Capturing Valor

Iwo Jima

Raising the First Flag on Mt. Suribachi, Iwo Jima Left to right: 1st Lt. Harold Schrier[7] (crouched behind radioman's legs), Pfc. Raymond Jacobs (radioman reassigned from F Company), Sgt. Henry "Hank" Hansen (cloth cap, securing flag pipe with left hand), Platoon Sgt. Ernest "Boots" Thomas (seated), Pvt. Phil Ward (helmeted, securing flag pipe with both hands), PhM2c John Bradley, USN (helmeted, securing the flag pipe with right hand, standing above Ward), Pfc. James Michels (holding M1 Carbine), and Cpl. Charles W. Lindberg (standing above Michels). Photo by by SSgt. Louis R. Lowery, USMC

Raising the First Flag on Mt. Suribachi, Iwo Jima
Photo by SSgt. Louis R. Lowery, USMC

February 23, 1945

Five U.S. Marines and a Navy Corpsman Raise the American Flag

 

Mount Suribachi The dominant geographical feature of the island of Iwo Jima U.S. Navy Photo

Mount Suribachi
The dominant geographical feature of the island of Iwo Jima
U.S. Navy Photo

On February 19, 1945, the United States invaded Iwo Jima as part of  its strategy to defeat Japan.  Although not originally a target, the relatively swift fall of the Philippines provided a tactical opportunity prior  to the planned invasion of Okinawa.   Iwo Jima, used by the Japanese to alert the  homeland of incoming American planes, was located  between Japan and the Mariana Islands, a base used for long-range American bombers.  Following capture of the island, America would weaken the Japanese early warning system and provide an emergency landing strip for damaged bombers.

A volcanic  island,  Iwo Jima was heavily fortified and the invading U.S. Marines suffered high casualties.   The elevation of Mount Suribachi’s 546-foot dormant cone was a tremendous artillery vantage  point for the Japanese  in underground bunkers and pill boxes  against our forces – particularly its landing beaches.  As a necessity, American effort concentrated on isolating and capturing Suribachi, a goal achieved on February 23, 1945 with the raising of the American flag just four days following the commencement of battle.  A larger second flag would soon replace the former and  three Marines depicted in the flag raising would be killed in action over the next few days.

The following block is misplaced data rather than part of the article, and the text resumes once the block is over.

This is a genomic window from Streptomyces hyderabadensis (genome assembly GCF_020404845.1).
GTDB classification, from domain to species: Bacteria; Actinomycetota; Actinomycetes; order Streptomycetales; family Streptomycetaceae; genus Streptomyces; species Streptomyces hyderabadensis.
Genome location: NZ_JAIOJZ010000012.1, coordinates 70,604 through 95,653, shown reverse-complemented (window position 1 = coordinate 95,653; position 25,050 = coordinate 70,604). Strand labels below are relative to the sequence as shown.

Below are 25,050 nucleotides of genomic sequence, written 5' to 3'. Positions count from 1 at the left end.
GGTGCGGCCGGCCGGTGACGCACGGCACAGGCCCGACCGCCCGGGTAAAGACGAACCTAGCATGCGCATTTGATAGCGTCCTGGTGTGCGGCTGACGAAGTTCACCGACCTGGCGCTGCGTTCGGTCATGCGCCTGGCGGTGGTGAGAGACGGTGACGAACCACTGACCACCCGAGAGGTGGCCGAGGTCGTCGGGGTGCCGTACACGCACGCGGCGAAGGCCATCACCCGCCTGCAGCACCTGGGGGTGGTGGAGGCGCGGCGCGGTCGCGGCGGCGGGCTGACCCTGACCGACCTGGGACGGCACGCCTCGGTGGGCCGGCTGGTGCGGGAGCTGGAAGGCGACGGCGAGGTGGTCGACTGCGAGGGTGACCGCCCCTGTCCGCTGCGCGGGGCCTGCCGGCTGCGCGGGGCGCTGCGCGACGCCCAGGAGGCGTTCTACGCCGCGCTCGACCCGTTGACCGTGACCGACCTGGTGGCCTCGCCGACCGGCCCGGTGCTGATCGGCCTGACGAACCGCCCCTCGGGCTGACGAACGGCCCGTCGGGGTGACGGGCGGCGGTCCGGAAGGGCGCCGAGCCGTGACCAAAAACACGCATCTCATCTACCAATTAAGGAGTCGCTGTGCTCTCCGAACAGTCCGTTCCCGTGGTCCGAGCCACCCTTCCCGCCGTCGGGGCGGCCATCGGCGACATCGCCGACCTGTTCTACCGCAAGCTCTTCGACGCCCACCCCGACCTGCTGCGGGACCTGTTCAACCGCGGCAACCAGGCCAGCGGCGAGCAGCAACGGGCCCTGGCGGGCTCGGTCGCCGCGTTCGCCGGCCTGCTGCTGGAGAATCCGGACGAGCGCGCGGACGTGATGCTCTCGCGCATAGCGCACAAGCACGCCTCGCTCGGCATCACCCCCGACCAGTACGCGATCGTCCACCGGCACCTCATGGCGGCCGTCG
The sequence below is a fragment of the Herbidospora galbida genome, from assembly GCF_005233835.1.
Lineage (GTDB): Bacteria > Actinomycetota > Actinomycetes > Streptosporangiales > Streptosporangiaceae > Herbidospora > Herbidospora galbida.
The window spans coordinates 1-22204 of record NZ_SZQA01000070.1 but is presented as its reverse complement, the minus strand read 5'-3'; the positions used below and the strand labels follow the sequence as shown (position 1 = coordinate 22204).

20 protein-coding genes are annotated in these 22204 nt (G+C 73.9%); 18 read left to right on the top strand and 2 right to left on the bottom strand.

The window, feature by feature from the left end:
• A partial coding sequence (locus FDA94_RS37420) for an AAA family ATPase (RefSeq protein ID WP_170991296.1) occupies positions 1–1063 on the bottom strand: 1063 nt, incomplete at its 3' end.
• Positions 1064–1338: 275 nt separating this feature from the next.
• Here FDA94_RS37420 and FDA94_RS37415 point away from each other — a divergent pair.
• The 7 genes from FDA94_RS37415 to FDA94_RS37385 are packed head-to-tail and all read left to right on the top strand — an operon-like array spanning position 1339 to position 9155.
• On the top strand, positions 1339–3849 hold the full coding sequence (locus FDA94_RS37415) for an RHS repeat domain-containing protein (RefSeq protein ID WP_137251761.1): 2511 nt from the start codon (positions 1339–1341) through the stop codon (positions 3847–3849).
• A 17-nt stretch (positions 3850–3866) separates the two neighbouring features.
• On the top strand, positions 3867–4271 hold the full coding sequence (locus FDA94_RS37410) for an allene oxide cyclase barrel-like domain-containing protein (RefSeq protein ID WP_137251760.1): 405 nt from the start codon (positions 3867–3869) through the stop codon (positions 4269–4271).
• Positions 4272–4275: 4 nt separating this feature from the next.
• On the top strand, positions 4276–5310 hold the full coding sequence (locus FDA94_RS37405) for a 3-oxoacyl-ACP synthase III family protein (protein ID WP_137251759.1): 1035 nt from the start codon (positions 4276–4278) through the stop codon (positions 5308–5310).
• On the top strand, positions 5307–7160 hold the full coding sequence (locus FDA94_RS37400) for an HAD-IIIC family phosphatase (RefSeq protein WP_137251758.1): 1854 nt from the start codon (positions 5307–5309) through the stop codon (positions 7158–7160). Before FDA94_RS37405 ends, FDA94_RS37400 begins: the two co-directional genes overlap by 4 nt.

As the first Japanese homeland soil  secured  by Americans, it had been a matter of honor for the Japanese to prevent its capture.  Despite  our success in reaching Suribachi, the battle continued to rage for 31 days until the 26th of March.  The 35-day assault would ultimately result in more than 26,000 American casualties, including 6,800 deaths. 

The flags from the first and second flag-raisings are conserved in the National Museum of the Marine Corps. second flag, pictured here, was damaged by the high winds at the peak of Suribachi (American flags during World War II had 48 stars, since Alaska and Hawaii were not yet U.S. states). Photo: Creative Commoms

The first and second flag raisings are conserved in the National Museum of Marine Corps.
The second flag, pictured here, was damaged by high winds at the peak of Suribachi
(American flags during World War II had 48 stars, as Alaska and Hawaii were not yet U.S. states).
Photo: Creative Commons

A National Monument

Marine Corps War Memorial Arlington, Virginia

Marine Corps War Memorial
Arlington, Virginia

Regarded  as one of the most significant and recognizable images of WWII, the photo by Joe Rosenthal for the Associated Press, depicting marines raising the flag on Iwo Jima,  was later used by Felix de Weldon to sculpt the Marine Corps War Memorial in Arlington, Virginia.  Dedicated in 1954, the monument honors the memory of all Marines who have given their lives in service for their country.

Commissioned to design the memorial in 1951, it would take three years and hundreds of assistants to complete the iconic image.  The flag-raising survivors would pose for de Weldon who would then sculpt from photographs the marines killed in action.

——————-

A Medal of Honor on Iwo Jima

“Uncommon Valor was a Common Virtue”

About Karen Evans

Advocate For Honoring Military Service
This entry was posted in American History, Veterans and tagged , , , , , , . Bookmark the permalink.

2 Responses to Capturing Valor

  1. Heartfelt memory on this Memorial Day weekend.

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